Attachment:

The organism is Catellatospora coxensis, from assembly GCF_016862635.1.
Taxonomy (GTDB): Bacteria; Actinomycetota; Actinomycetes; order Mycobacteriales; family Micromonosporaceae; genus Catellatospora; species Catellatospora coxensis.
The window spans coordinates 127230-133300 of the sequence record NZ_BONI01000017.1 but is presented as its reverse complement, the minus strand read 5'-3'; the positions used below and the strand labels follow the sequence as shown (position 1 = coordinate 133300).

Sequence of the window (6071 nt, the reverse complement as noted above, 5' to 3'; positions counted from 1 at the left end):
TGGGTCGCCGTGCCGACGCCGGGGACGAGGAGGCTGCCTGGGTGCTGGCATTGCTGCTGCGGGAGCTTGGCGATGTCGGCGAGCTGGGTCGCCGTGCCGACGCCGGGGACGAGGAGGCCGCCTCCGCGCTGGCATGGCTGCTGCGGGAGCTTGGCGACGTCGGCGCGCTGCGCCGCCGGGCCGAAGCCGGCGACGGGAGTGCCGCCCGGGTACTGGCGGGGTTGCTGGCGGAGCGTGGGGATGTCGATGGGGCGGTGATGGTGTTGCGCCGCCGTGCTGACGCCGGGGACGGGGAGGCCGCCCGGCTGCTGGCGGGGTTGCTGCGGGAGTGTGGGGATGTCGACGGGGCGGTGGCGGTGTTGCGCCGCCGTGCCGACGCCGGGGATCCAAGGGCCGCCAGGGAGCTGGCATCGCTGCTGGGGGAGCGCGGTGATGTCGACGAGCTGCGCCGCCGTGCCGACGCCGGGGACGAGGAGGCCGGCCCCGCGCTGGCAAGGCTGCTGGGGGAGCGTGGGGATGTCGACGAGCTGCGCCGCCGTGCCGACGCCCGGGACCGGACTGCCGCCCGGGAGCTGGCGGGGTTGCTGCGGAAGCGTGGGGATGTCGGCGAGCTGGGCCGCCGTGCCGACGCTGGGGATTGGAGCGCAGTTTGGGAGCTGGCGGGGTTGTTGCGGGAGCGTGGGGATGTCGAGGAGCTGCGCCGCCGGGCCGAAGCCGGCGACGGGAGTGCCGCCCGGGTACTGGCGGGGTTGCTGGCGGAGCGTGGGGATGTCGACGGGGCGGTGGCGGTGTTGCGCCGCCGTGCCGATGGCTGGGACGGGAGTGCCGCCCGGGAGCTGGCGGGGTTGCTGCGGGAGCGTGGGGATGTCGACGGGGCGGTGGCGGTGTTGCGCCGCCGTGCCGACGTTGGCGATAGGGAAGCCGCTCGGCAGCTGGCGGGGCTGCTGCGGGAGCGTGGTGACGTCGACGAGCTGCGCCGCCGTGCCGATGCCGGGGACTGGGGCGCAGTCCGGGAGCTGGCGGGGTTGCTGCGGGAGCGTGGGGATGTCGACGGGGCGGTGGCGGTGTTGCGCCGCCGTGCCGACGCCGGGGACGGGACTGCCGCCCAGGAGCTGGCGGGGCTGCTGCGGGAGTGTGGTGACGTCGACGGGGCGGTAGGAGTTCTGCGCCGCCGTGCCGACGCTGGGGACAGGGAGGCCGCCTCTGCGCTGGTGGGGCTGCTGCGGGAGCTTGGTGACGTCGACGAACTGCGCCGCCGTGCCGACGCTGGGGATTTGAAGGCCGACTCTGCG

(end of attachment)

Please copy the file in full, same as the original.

The organism is Catellatospora coxensis, from assembly GCF_016862635.1.
Taxonomy (GTDB): Bacteria; Actinomycetota; Actinomycetes; order Mycobacteriales; family Micromonosporaceae; genus Catellatospora; species Catellatospora coxensis.
The window spans coordinates 127230-133300 of the sequence record NZ_BONI01000017.1 but is presented as its reverse complement, the minus strand read 5'-3'; the positions used below and the strand labels follow the sequence as shown (position 1 = coordinate 133300).

Sequence of the window (6071 nt, the reverse complement as noted above, 5' to 3'; positions counted from 1 at the left end):
TGGGTCGCCGTGCCGACGCCGGGGACGAGGAGGCTGCCTGGGTGCTGGCATTGCTGCTGCGGGAGCTTGGCGATGTCGGCGAGCTGGGTCGCCGTGCCGACGCCGGGGACGAGGAGGCCGCCTCCGCGCTGGCATGGCTGCTGCGGGAGCTTGGCGACGTCGGCGCGCTGCGCCGCCGGGCCGAAGCCGGCGACGGGAGTGCCGCCCGGGTACTGGCGGGGTTGCTGGCGGAGCGTGGGGATGTCGATGGGGCGGTGATGGTGTTGCGCCGCCGTGCTGACGCCGGGGACGGGGAGGCCGCCCGGCTGCTGGCGGGGTTGCTGCGGGAGTGTGGGGATGTCGACGGGGCGGTGGCGGTGTTGCGCCGCCGTGCCGACGCCGGGGATCCAAGGGCCGCCAGGGAGCTGGCATCGCTGCTGGGGGAGCGCGGTGATGTCGACGAGCTGCGCCGCCGTGCCGACGCCGGGGACGAGGAGGCCGGCCCCGCGCTGGCAAGGCTGCTGGGGGAGCGTGGGGATGTCGACGAGCTGCGCCGCCGTGCCGACGCCCGGGACCGGACTGCCGCCCGGGAGCTGGCGGGGTTGCTGCGGAAGCGTGGGGATGTCGGCGAGCTGGGCCGCCGTGCCGACGCTGGGGATTGGAGCGCAGTTTGGGAGCTGGCGGGGTTGTTGCGGGAGCGTGGGGATGTCGAGGAGCTGCGCCGCCGGGCCGAAGCCGGCGACGGGAGTGCCGCCCGGGTACTGGCGGGGTTGCTGGCGGAGCGTGGGGATGTCGACGGGGCGGTGGCGGTGTTGCGCCGCCGTGCCGATGGCTGGGACGGGAGTGCCGCCCGGGAGCTGGCGGGGTTGCTGCGGGAGCGTGGGGATGTCGACGGGGCGGTGGCGGTGTTGCGCCGCCGTGCCGACGTTGGCGATAGGGAAGCCGCTCGGCAGCTGGCGGGGCTGCTGCGGGAGCGTGGTGACGTCGACGAGCTGCGCCGCCGTGCCGATGCCGGGGACTGGGGCGCAGTCCGGGAGCTGGCGGGGTTGCTGCGGGAGCGTGGGGATGTCGACGGGGCGGTGGCGGTGTTGCGCCGCCGTGCCGACGCCGGGGACGGGACTGCCGCCCAGGAGCTGGCGGGGCTGCTGCGGGAGTGTGGTGACGTCGACGGGGCGGTAGGAGTTCTGCGCCGCCGTGCCGACGCTGGGGACAGGGAGGCCGCCTCTGCGCTGGTGGGGCTGCTGCGGGAGCTTGGTGACGTCGACGAACTGCGCCGCCGTGCCGACGCTGGGGATTTGAAGGCCGACTCTGCG